Positive Intent. – As we seek to understand the current situation, what’s working and possible areas for improvements for the system, we will question why things are the way they are. Hindsight is always 20/20. At all times, we will assume that the people did the best they could with the knowledge, understanding, and time limitation presented to them.
We are looking at the system as a whole. – The design of the system accounts for the majority of the performance within a group, a team, or a department. We agree to look at the system as a whole to determine how the organizational systems either contributed to or inhibited from, providing value for the customer.
Leadership is responsible for defining and improving the system. – People are the ones that build and designed the systems used within an organization. These systems were built over time to address specific issues that may or may not currently exist within the organization. In many cases, leadership is the only one that has sufficient influence to make changes to the system. Since system design accounts for the majority of the performance, leadership’s biggest wins come from improvements to the system.
Change needs to be modeled and demonstrated by leadership. – Whether we like it or not, leaders are always leading by example. A leader’s actions communicate far more than the words they use. We agree to share observations and suggestions with each other on ways to model and demonstrate the needed change within the organization.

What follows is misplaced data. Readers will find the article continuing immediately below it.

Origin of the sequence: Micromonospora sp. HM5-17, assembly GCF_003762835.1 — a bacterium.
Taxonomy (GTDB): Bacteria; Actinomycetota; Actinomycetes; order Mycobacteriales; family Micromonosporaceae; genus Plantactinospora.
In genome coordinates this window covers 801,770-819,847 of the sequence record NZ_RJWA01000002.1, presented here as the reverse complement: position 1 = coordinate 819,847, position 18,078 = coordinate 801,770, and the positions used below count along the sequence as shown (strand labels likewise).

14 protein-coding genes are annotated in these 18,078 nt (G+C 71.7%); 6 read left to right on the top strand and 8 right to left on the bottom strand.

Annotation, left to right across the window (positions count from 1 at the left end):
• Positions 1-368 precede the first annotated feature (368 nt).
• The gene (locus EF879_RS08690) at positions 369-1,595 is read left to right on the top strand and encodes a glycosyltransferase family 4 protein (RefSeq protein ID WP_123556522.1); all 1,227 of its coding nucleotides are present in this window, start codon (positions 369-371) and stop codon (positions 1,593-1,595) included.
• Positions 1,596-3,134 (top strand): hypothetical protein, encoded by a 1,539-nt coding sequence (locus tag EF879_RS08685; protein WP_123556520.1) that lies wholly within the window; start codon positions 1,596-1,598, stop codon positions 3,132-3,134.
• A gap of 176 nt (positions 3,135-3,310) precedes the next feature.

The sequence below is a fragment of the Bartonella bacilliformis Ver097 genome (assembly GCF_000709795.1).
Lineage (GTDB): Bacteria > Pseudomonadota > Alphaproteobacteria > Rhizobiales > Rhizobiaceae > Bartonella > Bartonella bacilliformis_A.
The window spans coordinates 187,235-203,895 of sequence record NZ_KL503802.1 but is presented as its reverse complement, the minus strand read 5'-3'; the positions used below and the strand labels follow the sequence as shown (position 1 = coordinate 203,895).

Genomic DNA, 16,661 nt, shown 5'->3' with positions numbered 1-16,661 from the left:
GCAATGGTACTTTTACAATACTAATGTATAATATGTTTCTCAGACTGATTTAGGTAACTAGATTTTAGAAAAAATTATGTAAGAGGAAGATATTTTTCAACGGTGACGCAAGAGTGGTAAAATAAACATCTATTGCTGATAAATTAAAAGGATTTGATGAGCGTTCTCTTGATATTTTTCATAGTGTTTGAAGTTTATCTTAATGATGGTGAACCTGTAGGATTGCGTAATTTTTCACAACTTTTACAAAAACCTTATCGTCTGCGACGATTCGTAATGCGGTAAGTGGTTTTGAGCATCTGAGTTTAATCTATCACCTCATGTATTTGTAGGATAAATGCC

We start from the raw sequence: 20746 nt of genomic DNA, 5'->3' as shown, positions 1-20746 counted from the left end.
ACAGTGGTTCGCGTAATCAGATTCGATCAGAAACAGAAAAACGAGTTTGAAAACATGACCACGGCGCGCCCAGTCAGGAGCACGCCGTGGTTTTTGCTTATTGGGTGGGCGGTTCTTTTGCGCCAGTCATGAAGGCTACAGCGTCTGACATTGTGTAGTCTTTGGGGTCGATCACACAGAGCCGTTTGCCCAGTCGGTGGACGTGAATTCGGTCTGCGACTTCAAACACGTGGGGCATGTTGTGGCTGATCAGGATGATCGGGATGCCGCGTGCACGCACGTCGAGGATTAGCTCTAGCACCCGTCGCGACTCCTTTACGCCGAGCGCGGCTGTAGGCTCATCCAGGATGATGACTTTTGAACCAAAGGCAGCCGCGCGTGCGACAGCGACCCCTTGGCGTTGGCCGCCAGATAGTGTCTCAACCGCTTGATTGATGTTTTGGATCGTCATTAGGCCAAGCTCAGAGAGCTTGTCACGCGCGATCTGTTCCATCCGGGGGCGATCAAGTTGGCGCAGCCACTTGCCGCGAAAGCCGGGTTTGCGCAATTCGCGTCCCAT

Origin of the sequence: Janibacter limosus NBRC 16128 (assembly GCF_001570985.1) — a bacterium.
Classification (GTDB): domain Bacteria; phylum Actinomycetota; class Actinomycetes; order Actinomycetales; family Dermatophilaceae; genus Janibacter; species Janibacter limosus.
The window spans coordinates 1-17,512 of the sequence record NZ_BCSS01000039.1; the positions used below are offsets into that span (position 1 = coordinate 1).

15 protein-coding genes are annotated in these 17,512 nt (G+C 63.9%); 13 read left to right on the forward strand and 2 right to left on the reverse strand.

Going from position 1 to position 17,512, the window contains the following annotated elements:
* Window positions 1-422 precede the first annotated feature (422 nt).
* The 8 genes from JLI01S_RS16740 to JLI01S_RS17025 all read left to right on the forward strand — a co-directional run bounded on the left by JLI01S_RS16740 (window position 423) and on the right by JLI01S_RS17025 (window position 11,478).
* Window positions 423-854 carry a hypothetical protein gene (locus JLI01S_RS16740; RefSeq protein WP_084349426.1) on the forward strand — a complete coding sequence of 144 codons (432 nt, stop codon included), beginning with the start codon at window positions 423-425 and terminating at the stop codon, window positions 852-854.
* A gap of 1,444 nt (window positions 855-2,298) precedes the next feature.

The coach will ask difficult, uncomfortable questions. – The role of a coach is to help the client and organization grow by creating awareness through transformational questions. These questions will dig into areas that are uncomfortable and challenging. At times, the questions will seem not to be relevant to the immediate situation. The primary goal of transformation questions is to create awareness of possibilities. Only by looking at things differently, can we find new solutions and create lasting change.
Agile coaching is about mindset more than a toolset. – Albert Einstein is credited with the idea that “We can’t solve problems by using the same kind of thinking we used when we created them.” Agile at its core is a mindset, not a toolset. We can decide to implement and use different toolsets, but the toolset will always adapt to the mindset. Real, lasting change can only happen when we change how we think. This change in thinking will support our change in action.
Growth only occurs outside the comfort zone. – It has been said that there is no growth in the comfort zone, no comfort in the growth zone. Humans are creatures of habit and resist change. As a coach, we will support you in your growth zone. As a client, we ask that you are willing to push the boundaries of your comfort zone. The more you do, the bigger your comfort zone becomes.
We can not change others, only ourselves. – The only person we can really change is ourselves. By pushing others to change, we create resistance and damage relationships. Change should be done by invitation only. Change is a voluntary action, motivated by an eagerness to learn.